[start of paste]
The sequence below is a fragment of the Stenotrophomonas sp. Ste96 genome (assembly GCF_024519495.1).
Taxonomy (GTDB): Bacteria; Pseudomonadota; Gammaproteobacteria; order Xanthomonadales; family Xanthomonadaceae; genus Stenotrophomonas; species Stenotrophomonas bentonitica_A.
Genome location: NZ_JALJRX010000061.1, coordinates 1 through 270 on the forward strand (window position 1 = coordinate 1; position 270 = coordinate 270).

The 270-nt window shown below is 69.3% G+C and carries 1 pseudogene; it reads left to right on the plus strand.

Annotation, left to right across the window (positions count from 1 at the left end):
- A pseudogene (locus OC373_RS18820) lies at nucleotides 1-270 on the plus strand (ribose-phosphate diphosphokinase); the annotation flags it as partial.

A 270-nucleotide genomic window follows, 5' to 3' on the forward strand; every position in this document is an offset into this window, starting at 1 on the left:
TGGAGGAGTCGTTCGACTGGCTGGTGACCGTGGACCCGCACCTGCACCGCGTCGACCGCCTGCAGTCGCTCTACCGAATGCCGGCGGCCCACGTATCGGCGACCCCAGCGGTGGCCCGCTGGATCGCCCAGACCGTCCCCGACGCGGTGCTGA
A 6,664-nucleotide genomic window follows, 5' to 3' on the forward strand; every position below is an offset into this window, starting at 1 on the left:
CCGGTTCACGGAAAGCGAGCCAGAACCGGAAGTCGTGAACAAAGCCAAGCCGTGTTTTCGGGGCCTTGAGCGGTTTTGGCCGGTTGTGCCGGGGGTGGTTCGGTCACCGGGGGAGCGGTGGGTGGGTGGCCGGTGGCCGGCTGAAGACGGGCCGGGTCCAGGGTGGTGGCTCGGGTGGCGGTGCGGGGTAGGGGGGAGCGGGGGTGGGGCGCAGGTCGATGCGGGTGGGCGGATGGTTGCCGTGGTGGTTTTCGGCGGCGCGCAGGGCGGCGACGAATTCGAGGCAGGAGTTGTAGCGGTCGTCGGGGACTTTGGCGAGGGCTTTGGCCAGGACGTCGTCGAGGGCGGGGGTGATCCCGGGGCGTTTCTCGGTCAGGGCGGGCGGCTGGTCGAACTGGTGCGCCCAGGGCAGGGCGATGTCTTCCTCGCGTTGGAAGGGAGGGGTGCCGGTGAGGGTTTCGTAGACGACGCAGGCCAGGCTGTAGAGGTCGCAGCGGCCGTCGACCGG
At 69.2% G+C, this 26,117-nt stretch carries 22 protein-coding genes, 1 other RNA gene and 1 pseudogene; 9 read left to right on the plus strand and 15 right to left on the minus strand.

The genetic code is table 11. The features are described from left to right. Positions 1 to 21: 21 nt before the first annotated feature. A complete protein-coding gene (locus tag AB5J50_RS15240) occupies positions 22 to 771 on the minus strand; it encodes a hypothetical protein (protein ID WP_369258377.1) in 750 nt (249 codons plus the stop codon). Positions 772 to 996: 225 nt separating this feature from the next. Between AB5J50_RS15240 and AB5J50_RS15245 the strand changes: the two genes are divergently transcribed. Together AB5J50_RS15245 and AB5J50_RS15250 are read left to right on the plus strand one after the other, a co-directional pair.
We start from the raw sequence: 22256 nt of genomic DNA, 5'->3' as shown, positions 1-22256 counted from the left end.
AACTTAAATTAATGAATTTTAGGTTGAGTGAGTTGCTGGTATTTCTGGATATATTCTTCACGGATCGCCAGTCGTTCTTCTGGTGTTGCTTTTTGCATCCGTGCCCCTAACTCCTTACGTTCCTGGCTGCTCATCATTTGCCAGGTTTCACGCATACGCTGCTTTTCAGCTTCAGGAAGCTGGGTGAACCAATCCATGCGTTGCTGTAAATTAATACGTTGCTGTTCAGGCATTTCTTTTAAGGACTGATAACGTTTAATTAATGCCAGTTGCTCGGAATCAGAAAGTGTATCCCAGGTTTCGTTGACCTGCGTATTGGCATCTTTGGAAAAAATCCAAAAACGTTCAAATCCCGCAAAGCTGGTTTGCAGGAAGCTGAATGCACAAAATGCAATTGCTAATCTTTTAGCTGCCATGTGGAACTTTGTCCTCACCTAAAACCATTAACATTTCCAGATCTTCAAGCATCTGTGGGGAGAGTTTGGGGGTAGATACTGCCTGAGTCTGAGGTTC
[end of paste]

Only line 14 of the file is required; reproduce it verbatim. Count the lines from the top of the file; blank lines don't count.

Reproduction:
AACTTAAATTAATGAATTTTAGGTTGAGTGAGTTGCTGGTATTTCTGGATATATTCTTCACGGATCGCCAGTCGTTCTTCTGGTGTTGCTTTTTGCATCCGTGCCCCTAACTCCTTACGTTCCTGGCTGCTCATCATTTGCCAGGTTTCACGCATACGCTGCTTTTCAGCTTCAGGAAGCTGGGTGAACCAATCCATGCGTTGCTGTAAATTAATACGTTGCTGTTCAGGCATTTCTTTTAAGGACTGATAACGTTTAATTAATGCCAGTTGCTCGGAATCAGAAAGTGTATCCCAGGTTTCGTTGACCTGCGTATTGGCATCTTTGGAAAAAATCCAAAAACGTTCAAATCCCGCAAAGCTGGTTTGCAGGAAGCTGAATGCACAAAATGCAATTGCTAATCTTTTAGCTGCCATGTGGAACTTTGTCCTCACCTAAAACCATTAACATTTCCAGATCTTCAAGCATCTGTGGGGAGAGTTTGGGGGTAGATACTGCCTGAGTCTGAGGTTC